Germany has echoed the European Central Bank's line on adopting further stimulus measures to boost the eurozone. Traditionally 'hawkish' in its monetary policy, the Bundesbank has just released a surprising report.
In its monthly report released Monday, the Bundesbank stuck closely to language used by ECB President Mario Draghi at his Dec. 4 news conference.
But the German central bank did not go so far as to openly support ECB plans to print more money in order to buy sovereign bonds - a practice known as quantitative easing (QE).
"The risks for the economic outlook in the euro area are on the downside," the Bundesbank said.
This would mean that at the beginning of the year, the "scope, pace and composition" of the ECB's monetary measures would need to be "changed."
ECB policymakers are debating whether to take fresh action to combat the threat of deflation in the eurozone, where inflation is running at 0.3 percent - far below the ECB's target of just under 2 percent. Economists are increasingly worried that plunging oil prices may send the eurozone into a deflationary spiral, which could depress consumption, growth and employment.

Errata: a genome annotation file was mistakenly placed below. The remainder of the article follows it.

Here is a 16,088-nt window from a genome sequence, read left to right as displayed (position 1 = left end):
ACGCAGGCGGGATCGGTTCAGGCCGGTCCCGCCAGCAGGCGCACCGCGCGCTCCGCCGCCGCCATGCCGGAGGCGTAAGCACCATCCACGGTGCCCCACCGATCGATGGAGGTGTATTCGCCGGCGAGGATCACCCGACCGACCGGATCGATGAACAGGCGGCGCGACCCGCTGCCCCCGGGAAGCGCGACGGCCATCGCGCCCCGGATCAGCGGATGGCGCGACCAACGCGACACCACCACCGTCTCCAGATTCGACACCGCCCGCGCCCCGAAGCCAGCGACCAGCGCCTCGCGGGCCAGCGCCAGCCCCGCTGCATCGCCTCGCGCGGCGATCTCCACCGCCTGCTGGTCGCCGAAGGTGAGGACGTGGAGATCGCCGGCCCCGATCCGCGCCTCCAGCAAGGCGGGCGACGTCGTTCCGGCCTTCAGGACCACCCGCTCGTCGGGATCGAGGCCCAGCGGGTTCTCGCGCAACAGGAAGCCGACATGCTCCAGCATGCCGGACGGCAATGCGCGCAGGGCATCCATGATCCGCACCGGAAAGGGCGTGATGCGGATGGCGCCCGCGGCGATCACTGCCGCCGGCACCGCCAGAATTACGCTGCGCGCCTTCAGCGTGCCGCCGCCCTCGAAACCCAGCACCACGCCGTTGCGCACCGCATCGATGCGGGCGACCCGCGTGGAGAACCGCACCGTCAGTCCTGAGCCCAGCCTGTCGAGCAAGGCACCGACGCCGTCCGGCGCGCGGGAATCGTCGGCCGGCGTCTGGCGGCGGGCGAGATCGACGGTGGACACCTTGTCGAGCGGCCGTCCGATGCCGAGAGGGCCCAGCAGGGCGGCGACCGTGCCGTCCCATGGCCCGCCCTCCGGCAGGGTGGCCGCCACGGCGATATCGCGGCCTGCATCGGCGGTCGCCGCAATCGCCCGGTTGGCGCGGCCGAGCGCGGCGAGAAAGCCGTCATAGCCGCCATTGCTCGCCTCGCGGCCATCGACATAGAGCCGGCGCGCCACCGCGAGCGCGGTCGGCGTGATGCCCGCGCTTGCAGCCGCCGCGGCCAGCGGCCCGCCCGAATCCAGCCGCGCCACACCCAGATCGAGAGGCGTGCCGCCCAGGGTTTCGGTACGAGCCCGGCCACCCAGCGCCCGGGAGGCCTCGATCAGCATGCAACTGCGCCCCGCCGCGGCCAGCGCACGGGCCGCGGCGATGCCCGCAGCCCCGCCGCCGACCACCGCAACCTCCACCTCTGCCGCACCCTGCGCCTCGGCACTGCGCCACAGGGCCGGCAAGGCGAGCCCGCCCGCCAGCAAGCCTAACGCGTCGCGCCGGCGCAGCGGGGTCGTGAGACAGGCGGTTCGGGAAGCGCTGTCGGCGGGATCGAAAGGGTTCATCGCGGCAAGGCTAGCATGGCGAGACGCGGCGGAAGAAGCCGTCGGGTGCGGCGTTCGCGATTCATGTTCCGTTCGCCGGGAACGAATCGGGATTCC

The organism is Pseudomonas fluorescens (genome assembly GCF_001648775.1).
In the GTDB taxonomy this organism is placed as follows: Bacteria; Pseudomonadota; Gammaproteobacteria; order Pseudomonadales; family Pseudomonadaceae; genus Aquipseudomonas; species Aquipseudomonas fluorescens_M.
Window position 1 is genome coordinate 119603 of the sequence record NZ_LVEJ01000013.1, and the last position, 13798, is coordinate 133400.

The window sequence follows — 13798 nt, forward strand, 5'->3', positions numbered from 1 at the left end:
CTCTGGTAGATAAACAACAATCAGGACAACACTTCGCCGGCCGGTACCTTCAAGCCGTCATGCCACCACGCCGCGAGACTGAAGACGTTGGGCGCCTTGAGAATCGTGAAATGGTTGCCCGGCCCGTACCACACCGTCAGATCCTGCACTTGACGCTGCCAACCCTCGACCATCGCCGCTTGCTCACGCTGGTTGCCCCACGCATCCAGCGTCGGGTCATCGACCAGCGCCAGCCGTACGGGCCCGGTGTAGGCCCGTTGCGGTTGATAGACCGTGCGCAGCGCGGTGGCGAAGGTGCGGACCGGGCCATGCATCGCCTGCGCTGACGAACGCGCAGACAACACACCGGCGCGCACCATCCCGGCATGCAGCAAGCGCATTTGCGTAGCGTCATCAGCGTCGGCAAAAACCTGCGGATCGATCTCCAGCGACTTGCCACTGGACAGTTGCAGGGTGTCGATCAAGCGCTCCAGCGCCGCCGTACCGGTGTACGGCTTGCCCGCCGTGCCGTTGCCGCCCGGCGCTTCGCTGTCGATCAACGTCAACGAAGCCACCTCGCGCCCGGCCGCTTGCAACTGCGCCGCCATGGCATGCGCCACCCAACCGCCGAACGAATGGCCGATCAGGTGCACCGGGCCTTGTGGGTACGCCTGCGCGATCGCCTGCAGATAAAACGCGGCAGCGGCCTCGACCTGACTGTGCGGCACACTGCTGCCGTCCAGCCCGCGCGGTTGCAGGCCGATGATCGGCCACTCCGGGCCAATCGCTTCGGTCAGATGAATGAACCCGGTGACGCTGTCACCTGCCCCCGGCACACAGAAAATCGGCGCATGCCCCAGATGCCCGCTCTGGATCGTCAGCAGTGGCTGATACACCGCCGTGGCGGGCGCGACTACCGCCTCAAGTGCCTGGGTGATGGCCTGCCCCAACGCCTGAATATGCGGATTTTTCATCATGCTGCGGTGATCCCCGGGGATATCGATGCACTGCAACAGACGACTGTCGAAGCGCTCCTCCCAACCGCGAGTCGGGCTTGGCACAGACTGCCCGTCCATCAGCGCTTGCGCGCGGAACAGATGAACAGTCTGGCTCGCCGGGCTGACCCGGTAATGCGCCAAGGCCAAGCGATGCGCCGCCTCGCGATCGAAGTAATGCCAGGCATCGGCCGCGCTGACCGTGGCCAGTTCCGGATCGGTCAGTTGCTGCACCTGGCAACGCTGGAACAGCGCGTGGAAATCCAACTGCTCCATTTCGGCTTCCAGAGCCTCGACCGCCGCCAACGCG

The language used in the Bundesbank's report surprised analysts because the German central bank's chief, Jens Weidmann, has been reluctant to endorse quantitative easing so far. Instead, Weidmann has pressed for more reforms in eurozone countries as the main tool for boosting growth.
Just 10 days after releasing updated inflation and growth forecasts, the Bundesbank said Brent crude prices had since fallen 11 percent on average below forecast assumptions.
"Such a reduction in the price of crude oil points towards a downward revision of the inflation forecast and an upward revision of the forecast for GDP growth," the German central bank said.
"If the low crude oil prices continue, the projection for the HICP [inflation] rate for the coming year would have to be adjusted downwards by 0.4 percentage points," it added.
Falling oil prices would also lead to higher growth due to more spending by consumers and businesses.
uhe/el (AFP, Reuters, dpa)